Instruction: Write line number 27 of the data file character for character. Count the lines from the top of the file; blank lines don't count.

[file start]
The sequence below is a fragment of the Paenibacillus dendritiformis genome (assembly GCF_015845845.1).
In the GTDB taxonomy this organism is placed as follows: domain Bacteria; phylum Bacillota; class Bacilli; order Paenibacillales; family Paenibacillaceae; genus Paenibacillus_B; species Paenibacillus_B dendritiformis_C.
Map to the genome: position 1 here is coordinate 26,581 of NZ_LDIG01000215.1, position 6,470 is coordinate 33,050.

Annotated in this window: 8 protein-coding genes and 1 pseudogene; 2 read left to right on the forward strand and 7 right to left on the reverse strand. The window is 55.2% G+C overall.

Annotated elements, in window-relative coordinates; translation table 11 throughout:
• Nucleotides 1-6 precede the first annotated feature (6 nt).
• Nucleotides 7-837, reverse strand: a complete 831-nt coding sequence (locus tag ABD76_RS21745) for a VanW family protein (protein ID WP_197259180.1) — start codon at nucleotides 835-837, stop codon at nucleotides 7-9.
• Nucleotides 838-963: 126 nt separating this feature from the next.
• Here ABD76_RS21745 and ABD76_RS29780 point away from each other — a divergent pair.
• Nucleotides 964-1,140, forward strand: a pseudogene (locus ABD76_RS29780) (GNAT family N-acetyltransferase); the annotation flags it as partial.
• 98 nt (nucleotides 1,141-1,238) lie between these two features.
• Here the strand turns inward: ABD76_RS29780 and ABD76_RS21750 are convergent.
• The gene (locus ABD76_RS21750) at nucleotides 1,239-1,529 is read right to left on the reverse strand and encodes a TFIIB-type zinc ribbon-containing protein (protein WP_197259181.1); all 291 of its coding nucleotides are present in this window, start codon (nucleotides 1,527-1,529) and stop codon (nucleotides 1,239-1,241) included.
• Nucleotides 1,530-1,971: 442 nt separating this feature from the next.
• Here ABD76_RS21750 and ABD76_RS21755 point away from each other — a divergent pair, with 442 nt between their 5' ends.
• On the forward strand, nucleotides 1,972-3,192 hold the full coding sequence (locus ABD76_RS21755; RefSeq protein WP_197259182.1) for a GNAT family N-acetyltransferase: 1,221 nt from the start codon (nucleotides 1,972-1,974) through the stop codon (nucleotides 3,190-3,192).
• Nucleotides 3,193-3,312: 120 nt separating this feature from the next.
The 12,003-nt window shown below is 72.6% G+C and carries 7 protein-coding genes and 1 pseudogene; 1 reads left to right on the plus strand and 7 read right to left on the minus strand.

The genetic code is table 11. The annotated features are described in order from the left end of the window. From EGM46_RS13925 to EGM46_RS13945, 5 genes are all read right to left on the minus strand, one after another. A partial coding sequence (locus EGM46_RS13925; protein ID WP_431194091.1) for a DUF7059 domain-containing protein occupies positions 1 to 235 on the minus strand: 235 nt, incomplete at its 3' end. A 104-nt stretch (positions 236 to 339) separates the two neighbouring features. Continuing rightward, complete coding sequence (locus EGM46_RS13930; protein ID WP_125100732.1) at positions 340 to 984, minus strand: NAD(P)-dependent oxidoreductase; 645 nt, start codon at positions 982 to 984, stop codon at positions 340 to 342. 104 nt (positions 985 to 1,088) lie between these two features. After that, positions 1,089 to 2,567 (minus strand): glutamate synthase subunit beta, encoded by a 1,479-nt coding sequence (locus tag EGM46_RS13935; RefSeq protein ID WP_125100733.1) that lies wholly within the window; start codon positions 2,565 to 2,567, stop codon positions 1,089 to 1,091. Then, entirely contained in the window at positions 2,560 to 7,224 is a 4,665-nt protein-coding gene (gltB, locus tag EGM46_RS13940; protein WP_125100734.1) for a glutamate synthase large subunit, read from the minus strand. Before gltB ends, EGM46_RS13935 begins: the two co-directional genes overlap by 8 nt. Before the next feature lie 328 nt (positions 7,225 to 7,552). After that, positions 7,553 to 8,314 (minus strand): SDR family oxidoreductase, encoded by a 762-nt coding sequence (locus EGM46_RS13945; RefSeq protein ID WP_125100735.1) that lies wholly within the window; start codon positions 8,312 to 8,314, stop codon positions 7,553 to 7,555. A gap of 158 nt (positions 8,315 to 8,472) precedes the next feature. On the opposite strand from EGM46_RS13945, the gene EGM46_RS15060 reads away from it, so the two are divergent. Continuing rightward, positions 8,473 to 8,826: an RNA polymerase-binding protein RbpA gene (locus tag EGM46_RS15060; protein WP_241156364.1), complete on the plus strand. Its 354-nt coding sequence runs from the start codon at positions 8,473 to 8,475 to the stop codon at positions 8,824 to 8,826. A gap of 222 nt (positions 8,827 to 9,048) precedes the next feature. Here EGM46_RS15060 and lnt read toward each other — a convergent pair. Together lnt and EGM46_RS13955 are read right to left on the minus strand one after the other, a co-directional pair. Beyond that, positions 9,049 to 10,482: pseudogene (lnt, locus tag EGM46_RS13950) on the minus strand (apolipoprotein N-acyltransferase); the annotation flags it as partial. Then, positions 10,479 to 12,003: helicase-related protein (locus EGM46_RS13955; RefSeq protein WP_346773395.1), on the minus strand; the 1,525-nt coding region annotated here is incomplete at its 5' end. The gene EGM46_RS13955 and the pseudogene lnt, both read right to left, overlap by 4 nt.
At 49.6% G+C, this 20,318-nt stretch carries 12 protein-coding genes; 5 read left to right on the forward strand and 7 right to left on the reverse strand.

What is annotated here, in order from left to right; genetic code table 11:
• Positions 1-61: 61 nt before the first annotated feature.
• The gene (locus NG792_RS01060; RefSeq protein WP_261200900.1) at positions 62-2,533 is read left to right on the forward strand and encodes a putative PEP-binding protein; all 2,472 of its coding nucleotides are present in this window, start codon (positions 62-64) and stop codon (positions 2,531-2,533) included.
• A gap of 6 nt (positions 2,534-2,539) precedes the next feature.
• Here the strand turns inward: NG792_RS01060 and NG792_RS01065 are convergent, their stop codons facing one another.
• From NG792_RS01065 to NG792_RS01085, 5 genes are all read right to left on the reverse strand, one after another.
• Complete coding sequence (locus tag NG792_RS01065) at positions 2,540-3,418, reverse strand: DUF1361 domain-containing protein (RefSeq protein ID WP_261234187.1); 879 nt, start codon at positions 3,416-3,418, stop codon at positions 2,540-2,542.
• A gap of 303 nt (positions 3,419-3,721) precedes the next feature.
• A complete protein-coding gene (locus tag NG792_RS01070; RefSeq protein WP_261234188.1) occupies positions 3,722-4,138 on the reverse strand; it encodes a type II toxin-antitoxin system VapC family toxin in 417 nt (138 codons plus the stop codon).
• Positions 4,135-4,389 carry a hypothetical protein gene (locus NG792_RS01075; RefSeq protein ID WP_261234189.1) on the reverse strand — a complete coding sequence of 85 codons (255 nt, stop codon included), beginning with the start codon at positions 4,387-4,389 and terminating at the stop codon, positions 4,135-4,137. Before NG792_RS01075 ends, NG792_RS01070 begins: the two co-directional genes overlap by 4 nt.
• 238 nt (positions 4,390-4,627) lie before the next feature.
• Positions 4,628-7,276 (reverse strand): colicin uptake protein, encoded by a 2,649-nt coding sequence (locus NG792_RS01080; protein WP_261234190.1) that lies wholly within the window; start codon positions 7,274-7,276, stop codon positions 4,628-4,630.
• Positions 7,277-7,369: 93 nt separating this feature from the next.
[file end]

• Complete coding sequence (locus tag NG792_RS01065) at positions 2,540-3,418, reverse strand: DUF1361 domain-containing protein (RefSeq protein ID WP_261234187.1); 879 nt, start codon at positions 3,416-3,418, stop codon at positions 2,540-2,542.